Aug 7, 2007 | 1:38 pm

  14. millet says:

    MM, i like the way you wrote “liberally” when referring to salt :-)

    Aug 7, 2007 | 5:47 pm

  15. Bubut says:

    another variation is to fry it with little pebbles or sand without oil of course, just like cooking castanas. it’s what they call ‘susong na mani”..delicious and crunchy without the oil.

    Aug 7, 2007 | 7:18 pm

  16. Marketman says:

    Bubut, would that be like “dry roasting” them? Wow, now I have to look for those humongous kawas and little stones… millet, yes, liberal is right… and good salt at that. shirley, that sounds interesting… I never thought to parboil first…and yikes, do they splatter more due to moisture?! erleen, ever wonder who peels them for those stores…. :) heehee. MC, Diet Coke for me! Lei, I had the plastic container on its side and took a photo near the clear plastic. No photo shop done at all, that’s too complicated for me! Cumin, do you eat the whole fried garlics? Didi, it seems to be peanut season… get some at the markets and enjoy! arlene, I answered the deep fryer question in the previous post… I haven’t seen them for sale here but maybe I wasn’t looking hard enough…beer, sprite, etc. amazing how almost any drink goes well with fried peanuts!

    Aug 7, 2007 | 8:31 pm

  17. Bubut says:

    MM, no need to look for humongous kawas and little stones. My ninang in Romblon would use a wok and the white sand at the back of their house near the beach. (just like the powder sand in Boracay). Great photos!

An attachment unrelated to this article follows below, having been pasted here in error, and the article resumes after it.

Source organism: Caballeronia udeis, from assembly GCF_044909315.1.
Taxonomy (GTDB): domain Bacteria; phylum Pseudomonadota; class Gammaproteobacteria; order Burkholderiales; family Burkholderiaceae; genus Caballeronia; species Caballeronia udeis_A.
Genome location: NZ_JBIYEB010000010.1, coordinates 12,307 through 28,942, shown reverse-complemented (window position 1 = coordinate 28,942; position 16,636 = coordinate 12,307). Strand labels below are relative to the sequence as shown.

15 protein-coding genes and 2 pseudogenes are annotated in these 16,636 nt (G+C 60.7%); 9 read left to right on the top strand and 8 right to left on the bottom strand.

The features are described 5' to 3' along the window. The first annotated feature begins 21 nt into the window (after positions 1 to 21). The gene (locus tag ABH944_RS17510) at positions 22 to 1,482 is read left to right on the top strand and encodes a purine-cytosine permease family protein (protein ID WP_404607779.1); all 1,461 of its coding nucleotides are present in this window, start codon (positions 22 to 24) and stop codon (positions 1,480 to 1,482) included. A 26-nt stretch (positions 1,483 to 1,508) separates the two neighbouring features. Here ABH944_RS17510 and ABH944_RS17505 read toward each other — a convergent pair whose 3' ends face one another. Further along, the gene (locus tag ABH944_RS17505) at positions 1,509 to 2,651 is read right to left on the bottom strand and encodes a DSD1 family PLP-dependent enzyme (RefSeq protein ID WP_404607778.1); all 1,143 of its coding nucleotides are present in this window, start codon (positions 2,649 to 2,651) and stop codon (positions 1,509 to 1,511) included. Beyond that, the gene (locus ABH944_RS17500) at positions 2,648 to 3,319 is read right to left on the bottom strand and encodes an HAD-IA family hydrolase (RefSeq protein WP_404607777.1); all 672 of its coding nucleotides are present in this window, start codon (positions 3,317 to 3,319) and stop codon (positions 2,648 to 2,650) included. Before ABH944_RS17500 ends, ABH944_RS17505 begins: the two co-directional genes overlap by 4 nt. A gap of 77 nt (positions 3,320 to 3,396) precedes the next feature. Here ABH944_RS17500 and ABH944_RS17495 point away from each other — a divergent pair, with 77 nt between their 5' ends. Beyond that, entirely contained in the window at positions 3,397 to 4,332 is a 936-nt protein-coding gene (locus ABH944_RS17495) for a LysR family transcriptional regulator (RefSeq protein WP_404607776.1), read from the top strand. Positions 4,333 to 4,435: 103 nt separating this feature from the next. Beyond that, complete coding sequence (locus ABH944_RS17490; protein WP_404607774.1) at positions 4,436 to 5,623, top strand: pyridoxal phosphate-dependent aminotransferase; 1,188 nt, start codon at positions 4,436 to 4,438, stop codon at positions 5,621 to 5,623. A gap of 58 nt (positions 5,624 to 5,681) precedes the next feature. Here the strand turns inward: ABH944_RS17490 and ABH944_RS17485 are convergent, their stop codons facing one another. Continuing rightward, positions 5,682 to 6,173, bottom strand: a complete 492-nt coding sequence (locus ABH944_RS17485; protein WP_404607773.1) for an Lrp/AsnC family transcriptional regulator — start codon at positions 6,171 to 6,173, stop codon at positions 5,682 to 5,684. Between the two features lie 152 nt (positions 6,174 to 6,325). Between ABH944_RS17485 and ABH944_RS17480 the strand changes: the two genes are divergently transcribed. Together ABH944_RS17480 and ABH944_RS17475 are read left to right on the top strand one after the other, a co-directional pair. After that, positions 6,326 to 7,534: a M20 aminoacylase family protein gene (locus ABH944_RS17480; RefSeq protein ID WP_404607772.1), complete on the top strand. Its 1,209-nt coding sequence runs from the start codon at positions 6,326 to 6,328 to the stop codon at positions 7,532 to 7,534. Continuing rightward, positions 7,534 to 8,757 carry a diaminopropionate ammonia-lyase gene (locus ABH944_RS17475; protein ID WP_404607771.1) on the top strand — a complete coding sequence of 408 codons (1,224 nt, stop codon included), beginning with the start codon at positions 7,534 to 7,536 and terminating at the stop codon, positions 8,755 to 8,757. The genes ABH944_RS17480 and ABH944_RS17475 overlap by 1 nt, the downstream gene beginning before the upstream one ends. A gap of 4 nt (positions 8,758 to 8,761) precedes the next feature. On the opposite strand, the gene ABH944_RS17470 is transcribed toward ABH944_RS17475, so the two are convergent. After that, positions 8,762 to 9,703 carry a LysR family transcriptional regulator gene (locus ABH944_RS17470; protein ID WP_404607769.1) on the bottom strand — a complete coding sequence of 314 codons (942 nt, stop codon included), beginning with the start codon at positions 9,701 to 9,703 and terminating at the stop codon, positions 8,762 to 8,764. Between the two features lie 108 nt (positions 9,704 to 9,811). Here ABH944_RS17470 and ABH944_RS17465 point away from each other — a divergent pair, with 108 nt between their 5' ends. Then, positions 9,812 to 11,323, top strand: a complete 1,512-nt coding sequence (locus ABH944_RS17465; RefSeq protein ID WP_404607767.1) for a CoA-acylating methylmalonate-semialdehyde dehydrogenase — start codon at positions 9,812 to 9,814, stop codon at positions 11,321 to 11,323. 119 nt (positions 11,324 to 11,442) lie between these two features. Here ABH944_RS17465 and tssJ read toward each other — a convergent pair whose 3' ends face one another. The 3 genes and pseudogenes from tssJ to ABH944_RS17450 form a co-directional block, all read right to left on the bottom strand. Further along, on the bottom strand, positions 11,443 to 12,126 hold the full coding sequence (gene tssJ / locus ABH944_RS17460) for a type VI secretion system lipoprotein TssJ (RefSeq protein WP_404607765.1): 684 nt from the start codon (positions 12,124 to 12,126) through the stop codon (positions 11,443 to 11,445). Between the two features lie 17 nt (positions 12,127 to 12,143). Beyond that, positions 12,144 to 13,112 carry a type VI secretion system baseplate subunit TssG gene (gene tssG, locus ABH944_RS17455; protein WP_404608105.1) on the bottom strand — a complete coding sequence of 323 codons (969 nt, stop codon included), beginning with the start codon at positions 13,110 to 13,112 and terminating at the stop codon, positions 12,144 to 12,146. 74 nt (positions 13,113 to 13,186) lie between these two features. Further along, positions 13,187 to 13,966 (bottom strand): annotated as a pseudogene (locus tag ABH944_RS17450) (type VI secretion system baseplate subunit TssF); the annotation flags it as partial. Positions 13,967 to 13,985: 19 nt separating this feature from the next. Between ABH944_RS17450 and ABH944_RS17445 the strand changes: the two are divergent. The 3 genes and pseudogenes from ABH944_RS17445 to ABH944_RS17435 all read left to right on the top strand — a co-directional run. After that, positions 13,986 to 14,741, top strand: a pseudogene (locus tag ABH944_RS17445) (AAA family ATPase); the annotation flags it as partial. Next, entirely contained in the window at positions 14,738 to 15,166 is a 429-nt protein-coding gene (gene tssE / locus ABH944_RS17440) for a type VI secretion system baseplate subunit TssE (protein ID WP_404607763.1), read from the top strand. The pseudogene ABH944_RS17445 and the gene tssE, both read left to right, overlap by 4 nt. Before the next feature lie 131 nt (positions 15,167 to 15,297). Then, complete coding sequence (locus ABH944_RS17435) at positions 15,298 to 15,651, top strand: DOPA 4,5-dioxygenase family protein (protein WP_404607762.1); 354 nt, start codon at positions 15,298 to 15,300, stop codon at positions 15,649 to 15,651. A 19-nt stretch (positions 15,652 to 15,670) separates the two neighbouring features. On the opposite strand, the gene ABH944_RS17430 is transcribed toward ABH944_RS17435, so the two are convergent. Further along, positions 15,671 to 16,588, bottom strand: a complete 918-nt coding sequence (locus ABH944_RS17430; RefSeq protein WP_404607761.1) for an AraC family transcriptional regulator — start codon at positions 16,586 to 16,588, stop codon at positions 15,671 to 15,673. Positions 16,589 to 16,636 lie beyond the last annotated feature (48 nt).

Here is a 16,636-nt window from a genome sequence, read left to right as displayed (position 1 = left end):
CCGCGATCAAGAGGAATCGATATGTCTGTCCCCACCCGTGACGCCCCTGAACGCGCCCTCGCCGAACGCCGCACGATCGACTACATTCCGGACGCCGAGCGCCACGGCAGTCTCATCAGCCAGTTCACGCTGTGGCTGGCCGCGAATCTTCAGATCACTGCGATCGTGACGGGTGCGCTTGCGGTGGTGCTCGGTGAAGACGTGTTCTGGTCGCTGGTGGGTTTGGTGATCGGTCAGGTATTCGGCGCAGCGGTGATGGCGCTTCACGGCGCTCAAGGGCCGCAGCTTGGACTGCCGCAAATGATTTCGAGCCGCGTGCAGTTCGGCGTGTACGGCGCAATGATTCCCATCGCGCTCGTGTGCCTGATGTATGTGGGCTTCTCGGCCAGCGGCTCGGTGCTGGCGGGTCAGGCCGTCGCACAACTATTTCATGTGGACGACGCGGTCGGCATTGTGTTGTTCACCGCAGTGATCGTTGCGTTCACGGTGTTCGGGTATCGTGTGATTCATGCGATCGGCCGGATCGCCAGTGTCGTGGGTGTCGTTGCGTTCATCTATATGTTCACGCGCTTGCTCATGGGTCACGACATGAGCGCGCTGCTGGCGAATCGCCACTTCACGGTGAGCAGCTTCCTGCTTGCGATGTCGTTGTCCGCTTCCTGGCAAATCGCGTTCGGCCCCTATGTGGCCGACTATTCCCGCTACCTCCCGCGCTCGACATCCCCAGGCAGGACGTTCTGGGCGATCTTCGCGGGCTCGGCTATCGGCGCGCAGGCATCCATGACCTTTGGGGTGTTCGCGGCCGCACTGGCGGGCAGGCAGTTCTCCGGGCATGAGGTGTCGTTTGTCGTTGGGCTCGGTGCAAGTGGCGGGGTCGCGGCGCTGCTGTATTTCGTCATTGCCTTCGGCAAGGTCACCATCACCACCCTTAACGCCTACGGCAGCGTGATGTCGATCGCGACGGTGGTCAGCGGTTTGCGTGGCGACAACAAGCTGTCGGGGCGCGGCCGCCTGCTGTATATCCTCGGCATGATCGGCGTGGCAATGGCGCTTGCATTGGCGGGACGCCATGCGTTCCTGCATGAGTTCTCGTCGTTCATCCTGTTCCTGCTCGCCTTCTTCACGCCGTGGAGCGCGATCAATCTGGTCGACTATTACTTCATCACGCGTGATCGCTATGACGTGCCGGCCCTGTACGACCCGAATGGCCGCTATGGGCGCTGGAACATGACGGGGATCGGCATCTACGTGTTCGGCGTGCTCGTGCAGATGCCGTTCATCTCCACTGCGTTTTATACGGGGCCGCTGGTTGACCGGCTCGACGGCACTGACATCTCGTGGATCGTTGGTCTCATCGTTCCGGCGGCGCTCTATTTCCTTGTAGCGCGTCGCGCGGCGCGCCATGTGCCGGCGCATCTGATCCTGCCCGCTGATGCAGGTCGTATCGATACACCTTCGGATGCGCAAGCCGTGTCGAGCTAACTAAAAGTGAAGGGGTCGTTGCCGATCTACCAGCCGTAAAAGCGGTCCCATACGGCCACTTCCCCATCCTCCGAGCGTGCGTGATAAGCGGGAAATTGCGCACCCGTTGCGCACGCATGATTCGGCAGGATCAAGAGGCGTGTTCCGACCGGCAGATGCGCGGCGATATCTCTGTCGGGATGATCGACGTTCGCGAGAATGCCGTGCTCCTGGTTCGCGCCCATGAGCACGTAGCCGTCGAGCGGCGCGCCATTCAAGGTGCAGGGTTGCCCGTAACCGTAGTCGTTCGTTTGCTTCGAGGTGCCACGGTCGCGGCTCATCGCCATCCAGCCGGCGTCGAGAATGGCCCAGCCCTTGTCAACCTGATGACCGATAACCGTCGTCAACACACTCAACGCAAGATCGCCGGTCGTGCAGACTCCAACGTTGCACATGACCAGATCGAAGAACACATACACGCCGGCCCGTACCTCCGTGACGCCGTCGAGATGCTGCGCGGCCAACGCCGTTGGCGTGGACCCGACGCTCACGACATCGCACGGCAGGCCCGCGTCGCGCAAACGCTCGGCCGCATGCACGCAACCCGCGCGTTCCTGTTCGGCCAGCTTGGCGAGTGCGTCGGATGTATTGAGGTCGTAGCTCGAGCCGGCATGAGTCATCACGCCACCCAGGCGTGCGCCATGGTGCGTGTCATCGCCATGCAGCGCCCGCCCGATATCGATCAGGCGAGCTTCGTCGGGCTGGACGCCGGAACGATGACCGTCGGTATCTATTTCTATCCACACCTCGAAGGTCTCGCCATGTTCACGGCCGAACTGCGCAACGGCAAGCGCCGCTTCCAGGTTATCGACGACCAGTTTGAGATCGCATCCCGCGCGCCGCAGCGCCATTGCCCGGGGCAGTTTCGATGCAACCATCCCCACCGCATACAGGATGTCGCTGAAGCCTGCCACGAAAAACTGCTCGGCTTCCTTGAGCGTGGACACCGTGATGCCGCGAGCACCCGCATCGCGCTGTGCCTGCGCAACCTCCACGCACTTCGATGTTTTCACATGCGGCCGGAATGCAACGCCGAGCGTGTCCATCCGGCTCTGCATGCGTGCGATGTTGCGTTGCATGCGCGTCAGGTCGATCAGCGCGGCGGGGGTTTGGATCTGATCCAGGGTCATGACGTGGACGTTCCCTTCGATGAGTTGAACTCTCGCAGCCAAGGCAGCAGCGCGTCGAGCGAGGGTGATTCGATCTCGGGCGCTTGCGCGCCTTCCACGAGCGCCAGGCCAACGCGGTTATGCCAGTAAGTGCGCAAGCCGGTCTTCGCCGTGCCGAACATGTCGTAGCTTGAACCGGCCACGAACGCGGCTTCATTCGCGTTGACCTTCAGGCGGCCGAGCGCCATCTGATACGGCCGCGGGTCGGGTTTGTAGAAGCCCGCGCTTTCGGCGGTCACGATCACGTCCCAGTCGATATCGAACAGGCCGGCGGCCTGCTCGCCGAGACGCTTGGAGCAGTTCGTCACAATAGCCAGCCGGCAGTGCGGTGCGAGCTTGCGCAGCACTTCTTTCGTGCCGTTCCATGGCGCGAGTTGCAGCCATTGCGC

Aug 7, 2007 | 9:33 pm

  18. brenda says:

    I like mine with skins and never bother to peel them. Love it spicy, lots of salt and fried garlic. When I was in college, there is this “manong” who’s been selling peanuts all his life and he was able to send his children to college. He’s been an institution there and even if there are new peanut vendors, students would still buy from him. We like him because he would willingly give out extra fried garlic if requested. Me, I will eat all the fried garlic first, then grab an ice cold coke and finish the peanuts… heaven!

    Aug 8, 2007 | 3:47 am

  19. dhayL says:

    Believe it or not when i was in gradeschool, during summer months back home, i sold some “mani”, beans (sweet), butong pakwan and kalabasa around the neighbourhood. They’re packed in this mini-clear-plastic-tiny-bags, that’s then run through the candle to close the packaging. It was my way to save money if i’m planning to buy something for myself and to sort of keep myself busy too. I remember my dad will cook the mani, and i will help him prepare them! I remember him telling me not to pack the plastic too much or else it will not close properly, and run them through the candle really wuick, or it’ll melt and it’ll leave holes! hehehe

    MM. more or else how long, say how many minutes did it take to cook the peanuts? My aunt made a batch a few weeks ago, i guess she was scared to burn them, but unfortunately, it ended up being “hilaw”! hehehe

    Aug 8, 2007 | 7:11 am

  20. dhayL says:

    ooppss.. forgive me, i found the cooking time from your previous post! :) thanks

    Aug 8, 2007 | 7:58 am

  21. allen says:

    I like fried peanuts with lots of chili oil. Bytheway, if you’re a fan of garlic, you can also make some garlic in your deep fat fryer. Good for sprinkling over steaming bowls of soup this rainy season… and with nuts too.

    Aug 8, 2007 | 12:19 pm

  22. allen says:

    Also, I couldn’t resist taking out my tub of Susanuts when I saw the photo… I keep a lot since I’m too lazy to fry peanuts ;-)

    Aug 8, 2007 | 12:21 pm

  23. anonymous paul says:

    the smell of frying peanuts is unbelievably tantalizing.

    Aug 8, 2007 | 1:01 pm

  24. suzette says:

    great with grilled saba bananas too!

    Aug 8, 2007 | 8:30 pm

  25. pinky says:

    Bubut, how do you separate the sand from the peanuts? with a strainer? Silly question, I know.

    Aug 9, 2007 | 3:15 am